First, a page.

- The federal government has issued a warning to Ghana and Togo to stop attacking Nigerians in their countries
- The Chairman of the Nigerian Diaspora Commission (NIDCOM), Mrs. Abike Dabiri-Erewa, made this known while addressing journalists after a meeting with President Muhammadu Buhari at the presidential villa in Abuja
- She said the warning became necessary following the recent attacks on Nigerians residing in those countries
The Nigerian government has warned that there could be dire consequences if its citizens in Ghana are ill-treated.
The Chairman, Nigerians in Diaspora Commission, Mrs. Abike Dabiri-Erewa, said Nigerians in other African states deserve to be respected.
She warned that the continent would suffer should Nigeria also decide to treat other nationals in the same manner.
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She also lamented the generalization of criminal issues when it involves Nigerian nationals.
"If a Nigerian commits a crime, you should deal with that particular person rather than generalize issues by punishing those who are innocent of the crime,” Mrs Dabiri-Erewa said.
According to her, 994 Nigerians have been deported from Ghana through the land borders in the last 18 months.
She made the revelation when she met Nigerian professor, Augustine Nwagbara, who was recently sacked by the University of Education, Winneba, for inciting other Nigerian nationals.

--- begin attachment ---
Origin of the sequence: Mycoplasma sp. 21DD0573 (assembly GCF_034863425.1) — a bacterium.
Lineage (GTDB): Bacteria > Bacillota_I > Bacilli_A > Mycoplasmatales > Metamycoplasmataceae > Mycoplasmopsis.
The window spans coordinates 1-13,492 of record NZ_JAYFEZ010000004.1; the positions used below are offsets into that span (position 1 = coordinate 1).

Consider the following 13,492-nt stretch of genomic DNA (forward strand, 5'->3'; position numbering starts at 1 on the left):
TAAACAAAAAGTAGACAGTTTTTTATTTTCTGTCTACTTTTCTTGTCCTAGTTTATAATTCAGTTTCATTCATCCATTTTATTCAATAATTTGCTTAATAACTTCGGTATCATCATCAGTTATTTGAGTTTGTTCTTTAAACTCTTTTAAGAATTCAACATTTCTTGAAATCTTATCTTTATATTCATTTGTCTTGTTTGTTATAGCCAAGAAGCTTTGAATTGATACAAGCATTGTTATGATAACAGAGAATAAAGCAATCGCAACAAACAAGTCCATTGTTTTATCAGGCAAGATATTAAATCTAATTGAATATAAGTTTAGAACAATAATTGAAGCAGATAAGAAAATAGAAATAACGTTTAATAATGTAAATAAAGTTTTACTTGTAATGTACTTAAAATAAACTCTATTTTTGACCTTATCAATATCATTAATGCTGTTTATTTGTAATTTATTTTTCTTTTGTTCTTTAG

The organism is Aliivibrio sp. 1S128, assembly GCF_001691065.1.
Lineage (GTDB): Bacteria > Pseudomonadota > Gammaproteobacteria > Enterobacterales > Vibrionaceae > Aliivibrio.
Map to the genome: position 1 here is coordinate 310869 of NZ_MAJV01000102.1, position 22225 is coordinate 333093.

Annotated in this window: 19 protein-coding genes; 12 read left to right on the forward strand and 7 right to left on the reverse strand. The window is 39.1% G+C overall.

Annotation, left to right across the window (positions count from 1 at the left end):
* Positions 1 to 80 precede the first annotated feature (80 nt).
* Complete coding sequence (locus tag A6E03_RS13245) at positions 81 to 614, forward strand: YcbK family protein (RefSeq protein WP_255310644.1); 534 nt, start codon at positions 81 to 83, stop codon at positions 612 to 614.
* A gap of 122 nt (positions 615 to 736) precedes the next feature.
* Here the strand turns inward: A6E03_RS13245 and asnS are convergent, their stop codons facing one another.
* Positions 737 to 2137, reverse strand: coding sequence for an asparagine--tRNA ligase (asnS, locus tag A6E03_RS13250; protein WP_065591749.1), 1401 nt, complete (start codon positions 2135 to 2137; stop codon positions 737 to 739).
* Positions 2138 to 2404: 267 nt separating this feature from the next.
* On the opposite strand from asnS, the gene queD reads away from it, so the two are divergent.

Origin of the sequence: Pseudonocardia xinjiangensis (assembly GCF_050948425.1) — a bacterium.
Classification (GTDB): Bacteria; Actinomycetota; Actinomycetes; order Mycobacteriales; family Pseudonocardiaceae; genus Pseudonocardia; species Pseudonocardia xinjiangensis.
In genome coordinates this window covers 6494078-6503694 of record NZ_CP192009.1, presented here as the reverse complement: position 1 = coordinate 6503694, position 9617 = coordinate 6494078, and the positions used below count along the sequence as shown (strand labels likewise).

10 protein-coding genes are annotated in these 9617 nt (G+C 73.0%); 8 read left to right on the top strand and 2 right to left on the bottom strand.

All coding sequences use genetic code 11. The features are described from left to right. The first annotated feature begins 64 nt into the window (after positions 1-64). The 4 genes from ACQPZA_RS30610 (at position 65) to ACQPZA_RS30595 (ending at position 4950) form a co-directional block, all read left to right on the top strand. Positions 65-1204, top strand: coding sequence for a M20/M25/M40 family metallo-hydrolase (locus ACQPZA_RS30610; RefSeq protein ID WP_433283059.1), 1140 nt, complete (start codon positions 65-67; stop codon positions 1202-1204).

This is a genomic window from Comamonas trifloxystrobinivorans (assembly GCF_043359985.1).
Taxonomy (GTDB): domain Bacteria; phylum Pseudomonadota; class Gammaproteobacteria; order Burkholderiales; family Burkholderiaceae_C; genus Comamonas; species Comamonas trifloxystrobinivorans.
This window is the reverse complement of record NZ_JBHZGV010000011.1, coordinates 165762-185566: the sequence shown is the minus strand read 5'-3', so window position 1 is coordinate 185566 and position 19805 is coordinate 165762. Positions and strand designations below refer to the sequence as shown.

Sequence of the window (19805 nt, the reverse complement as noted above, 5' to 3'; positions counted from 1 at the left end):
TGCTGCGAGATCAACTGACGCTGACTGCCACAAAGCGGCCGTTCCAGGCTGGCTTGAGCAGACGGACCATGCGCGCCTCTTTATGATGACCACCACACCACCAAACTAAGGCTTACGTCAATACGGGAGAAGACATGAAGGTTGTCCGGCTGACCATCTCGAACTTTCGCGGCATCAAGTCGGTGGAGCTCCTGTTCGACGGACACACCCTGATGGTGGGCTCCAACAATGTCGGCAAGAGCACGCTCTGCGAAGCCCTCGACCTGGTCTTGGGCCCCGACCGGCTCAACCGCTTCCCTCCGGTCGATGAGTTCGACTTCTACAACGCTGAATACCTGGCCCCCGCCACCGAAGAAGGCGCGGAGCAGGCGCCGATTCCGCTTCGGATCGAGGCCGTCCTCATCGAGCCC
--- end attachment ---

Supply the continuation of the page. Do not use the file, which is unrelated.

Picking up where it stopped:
Ghanaians and Nigerians have peacefully coexisted for the better part of the last three decades, but that understanding appears to be under threat.
In June, some Ghanaians forcefully ordered the closure of shops operated by Nigerian traders at Suame Magazine.
This followed a spate of crimes and kidnappings in which the suspects have been identified as being Nigerians.
The biggest case remains the kidnapping of three teenage girls in Takoradi in November 2018.
All three are yet to be found, although the prime suspect, identified as a Nigerian national Samuel Wilson Udoetuk, has been apprehended by the police.
In a separate case, six suspects were arrested by the police in connection with the kidnapping of two Canadian girls in Kumasi.
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Although the girls have since been rescued, three of the suspects – Sampson Aghalor Romeo, Elvis Ojiyorwe and Jeff Omarsar – have been identified as Nigerians.
There was also the case of five Nigerian nationals who were arrested in Tema for allegedly raping a woman in the presence of her husband.
The above and other happenings involving Nigerians led to a series of clashes between citizens of both countries.
However, calm has recently been restored.
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